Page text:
The first and best beloved wife of King Drupada had never borne him a child, and the king paid his adorations to Siva for years, in order to obtain the boon of a son. He practised the most austere penances, saying: “Let a son, and not a daughter, be born unto me, O Mahadeva ! I desire a son, that I may revenge myself on Bhishma.” At length the great deity said to him: “Thou shalt have a child who shall be female and male. Desist, O king ! It will not be otherwise.” Returning to his wife, he informed her of this decision of the great Siva— that his child should be first female and afterwards become male. In due time the wife of Drupada gave birth to a daughter, in accordance with the decree of Destiny, and she gave out that the child was a son. Then Drupada caused all the rites for a male child to be performed in respect of that concealed daughter as if she were really a son, and the child was named Sikhandin. And no man in all Kampilya, save Drupada himself, knew the real sex of the child. Drupada bestowed great pains on the education of his child, teaching her writing, and painting, and the like arts. And in arrows and weapons the child became a disciple of Drona.

Then that royal couple fixed upon the daughter of Hiranya- varman, the king of the Dasarnas for wife to Sikhandin. And he gave his daughter to Sikhandin, who, after the marriage, re- turned to Kampilya. The daughter of Hiranyavarman soon came to know that Sikhandin was a woman like herself, and bashfully informed her nurses and companions of the fact. Then the nurses sent to the king and represented to him everything about the imposture, upon which the king was filled with wrath. He was a powerful monarch, with a great army, not easily to be overcome. And he despatched a messenger to Drupada, who, taking the king aside, said to him: “The king of the Dasarnas, O monarch, deceived by thee and wroth at the insult that thou hast offered him, hath said these words unto thee: ‘ Thou hast humiliated me ! Without doubt, it was not wisely done by thee. Thou didst, from folly, solicit my daughter for thy daughter! O wicked one, reap now the consequence of that act of deception! I will now slay thee, with all thy relatives and advisers!’ “Thus addressed, Drupada, like a thief caught in a net, could not at first speak. At length he sent a sweet speech, saying: “This is not so,” in order to pacify the king of the Dasarnas. But he was not thus to be pacified; and, after consulting with his ministers, he again sent an envoy to Drupada, saying: “I will slay thee!” Now King Drupada was not naturally courageous, and the consciousness of his offence filled him with fear. He took counsel with his wife as to how they might best escape the wrath of the king of the Dasarnas, for he was already on the march against him with a large army.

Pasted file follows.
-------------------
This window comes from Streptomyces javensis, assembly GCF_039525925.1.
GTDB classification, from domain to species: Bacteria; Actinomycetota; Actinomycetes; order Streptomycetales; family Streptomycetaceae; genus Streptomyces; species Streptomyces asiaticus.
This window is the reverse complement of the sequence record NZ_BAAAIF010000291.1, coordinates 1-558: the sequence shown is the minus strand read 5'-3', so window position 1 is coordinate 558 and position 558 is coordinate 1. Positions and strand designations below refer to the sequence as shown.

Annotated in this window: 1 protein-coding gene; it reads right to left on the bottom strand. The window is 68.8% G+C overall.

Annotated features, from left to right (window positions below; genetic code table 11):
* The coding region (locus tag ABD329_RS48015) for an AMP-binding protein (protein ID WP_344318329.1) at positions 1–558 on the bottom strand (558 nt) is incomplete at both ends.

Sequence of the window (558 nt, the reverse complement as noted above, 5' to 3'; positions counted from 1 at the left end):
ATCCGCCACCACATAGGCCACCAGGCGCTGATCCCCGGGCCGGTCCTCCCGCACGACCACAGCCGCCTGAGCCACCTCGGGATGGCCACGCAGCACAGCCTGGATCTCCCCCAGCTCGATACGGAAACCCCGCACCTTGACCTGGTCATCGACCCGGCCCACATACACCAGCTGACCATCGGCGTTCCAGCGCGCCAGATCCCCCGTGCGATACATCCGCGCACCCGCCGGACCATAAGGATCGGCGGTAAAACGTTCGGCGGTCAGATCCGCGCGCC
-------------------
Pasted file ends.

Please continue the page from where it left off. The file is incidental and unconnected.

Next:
Meanwhile Sikhandin, filled with grief, and saying to herself that it was solely on her account that her parents were now in such tribulation, resolved on putting an end to her own life. Having formed this determination, she left home, full of heavy sorrow, and went into a dense and solitary forest which was the haunt of a very powerful Yaksha, called Sthunakarna. From fear of that Yaksha*, no man never went into that forest.

(*Yakshas, in the Hindu mythology, are a species of jinn, who are ruled over by Kuvera, the god of wealth.)